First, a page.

Physiotherapy for Runners

Running is a great form of exercise, with many proven benefits on physical and mental health. You need minimal equipment to start running and time is flexible, which makes it a great way to exercise in our modern lives. Running can be associated with injury however, with studies suggesting that over 80% of runners will sustain an injury at some point in their running life. At Glebe Physio, we are experts in the assessment and treatment of running injuries and are keen runners ourselves.

What are the most common running injuries?

Runner’s knee (patellofemoral pain syndrome): Pain behind the kneecap caused by uneven distribution of force on the joint surface. This is usually associated with biomechanical factors within your running technique, caused by weakness in your quadriceps, gluteals or foot/calf muscles.
Achilles tendinopathy (tendonitis): Pain and thickening of the tendon at the back of the heel. This can be caused by poor running technique, increasing running distance or intensity too soon or wearing the wrong shoes.
Iliotibial band syndrome: Pain on the outside of the knee, caused by irritation of a small fat pad that sits between the iliotibial band (ITB) and the femur (thigh bone). Usually associated with poor strength around the gluteal and hip muscles that place excessive strain on the ITB.
Plantar fasciitis: Pain in the sole of the foot, usually at the heel, caused by irritation of the fascia (connective tissue) where it attaches onto the calcaneus bone (the bone under your heel). Usually associated with poor running technique, wearing incorrect footwear or increasing distance or pace too soon.
Stress fractures: A weakening of one or more bones in the leg that causes pain and swelling. Can be associated with increasing distance or pace too soon, inadequate footwear, running technique errors or poor nutrition.

How are running injuries treated?

Each running injury is unique, and each runner has different reasons why they sustained the injury. In general, there are several key aspects that need to be addressed when assessing and treating an injury. These include:
Biomechanics: Assessing the runner’s technique is important to understand if there are any factors that are placing excessive stress on the injured body part. Common examples of this are over-striding, dropping the pelvis to one side, crossing one leg in front of the other and overpronating through the feet. To address these, there are certain technique “cues” to use while running, together with frequent video analysis to assess if it is improving. Visit our running assessments page to find out more.
Weakness in important muscle groups: Often associated with poor biomechanics, weakness of certain muscles can lead to excessive strain on the injured tissue. Key muscle groups for runners include the gluteals, the quadriceps and the calf muscles. Often if these muscles have been weak for a long time, even after you strengthen them you must specifically address your running technique too, as the body would have adopted incorrect biomechanics.
Programming error: Increasing your distance or intensity too soon can lead to running injuries, as the body does not have enough time to develop and adapt to the increase in stress. Careful planning of your training is important to allow your body to recover from an injury while still maintaining running speed and fitness.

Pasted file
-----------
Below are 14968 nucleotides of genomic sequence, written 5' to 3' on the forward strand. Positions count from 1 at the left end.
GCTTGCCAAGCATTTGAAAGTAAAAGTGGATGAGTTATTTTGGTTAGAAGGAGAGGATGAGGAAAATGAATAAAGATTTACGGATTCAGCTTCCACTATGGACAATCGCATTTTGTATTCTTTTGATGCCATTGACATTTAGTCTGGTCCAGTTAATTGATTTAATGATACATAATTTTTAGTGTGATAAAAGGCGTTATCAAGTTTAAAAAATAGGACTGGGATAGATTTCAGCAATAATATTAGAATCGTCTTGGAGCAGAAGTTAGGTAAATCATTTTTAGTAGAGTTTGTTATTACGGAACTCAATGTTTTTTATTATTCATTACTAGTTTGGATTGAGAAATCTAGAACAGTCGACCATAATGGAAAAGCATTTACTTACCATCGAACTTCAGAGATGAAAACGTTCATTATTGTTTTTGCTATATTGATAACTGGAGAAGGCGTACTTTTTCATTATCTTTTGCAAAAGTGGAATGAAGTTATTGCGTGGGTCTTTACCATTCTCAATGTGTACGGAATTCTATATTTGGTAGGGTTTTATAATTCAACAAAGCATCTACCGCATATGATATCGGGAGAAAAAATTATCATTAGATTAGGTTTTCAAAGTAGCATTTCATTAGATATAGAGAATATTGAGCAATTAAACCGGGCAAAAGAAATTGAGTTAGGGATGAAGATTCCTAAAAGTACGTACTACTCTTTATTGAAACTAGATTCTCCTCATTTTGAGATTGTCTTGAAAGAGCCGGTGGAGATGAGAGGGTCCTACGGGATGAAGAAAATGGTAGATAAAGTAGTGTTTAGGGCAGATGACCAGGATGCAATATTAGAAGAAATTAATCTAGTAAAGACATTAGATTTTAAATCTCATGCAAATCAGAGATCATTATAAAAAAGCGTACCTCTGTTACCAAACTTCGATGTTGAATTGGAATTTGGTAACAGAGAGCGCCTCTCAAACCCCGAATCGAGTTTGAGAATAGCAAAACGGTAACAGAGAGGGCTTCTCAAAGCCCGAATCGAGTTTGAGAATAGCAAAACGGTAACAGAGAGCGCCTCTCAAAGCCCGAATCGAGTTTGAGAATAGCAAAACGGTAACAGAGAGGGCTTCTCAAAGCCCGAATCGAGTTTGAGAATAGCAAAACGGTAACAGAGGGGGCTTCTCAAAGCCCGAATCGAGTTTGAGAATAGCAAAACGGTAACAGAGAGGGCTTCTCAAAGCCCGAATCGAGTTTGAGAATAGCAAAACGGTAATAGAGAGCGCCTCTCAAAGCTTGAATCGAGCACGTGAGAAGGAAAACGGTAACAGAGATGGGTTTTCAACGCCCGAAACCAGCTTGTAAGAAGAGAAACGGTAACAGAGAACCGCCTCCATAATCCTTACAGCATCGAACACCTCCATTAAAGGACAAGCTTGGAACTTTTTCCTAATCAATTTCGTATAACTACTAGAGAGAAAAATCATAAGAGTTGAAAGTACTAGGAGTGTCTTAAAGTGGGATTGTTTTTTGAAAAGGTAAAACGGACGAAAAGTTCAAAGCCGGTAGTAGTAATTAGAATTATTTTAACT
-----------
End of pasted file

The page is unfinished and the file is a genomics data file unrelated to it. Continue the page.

How can you prevent running injuries?

Prevention is always better than a cure, and most running injuries are preventable. Addressing the factors below can significantly reduce your risk of running injuries:
Strength and conditioning: Including resistance training twice per week has been shown in many studies to have a large effect on reducing risk of injury. Resistance training should include all the major muscle groups that are important to running, such as the calves, shins, quadriceps, hamstrings, gluteals and trunk muscles.
Address incorrect biomechanics: Have your running technique assessed by an expert and address any faults that may be placing excessive strain on certain body parts. This works best when addressed together with a strength and conditioning program to ensure that your muscles have the strength and endurance to sustain the improved technique.
Nutritional and lifestyle factors: Some injuries can be associated with poor nutrition, such as not eating enough to recover adequately from training or not eating enough of the key nutrients such as iron and calcium. Talk to a registered dietitian to assess your diet more carefully and discuss your individual needs.
Good quality footwear: Every runner has individual needs when it comes to shoes, as no two runners will have the same biomechanics or the same shaped feet. It is important to wear a shoe that is comfortable, allows your foot to move in the correct way and is appropriate for the type of surface you do most of your running. When you buy, try on multiple pairs of running shoes to get an idea of what feels comfortable and natural for your feet. Also remember to replace your shoes when they are showing signs of wear.

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Please note that the information we provide on web pages like this one are for general information and educational purposes. We recommend speaking to a qualified physiotherapist or exercise physiologist to assess your individual situation.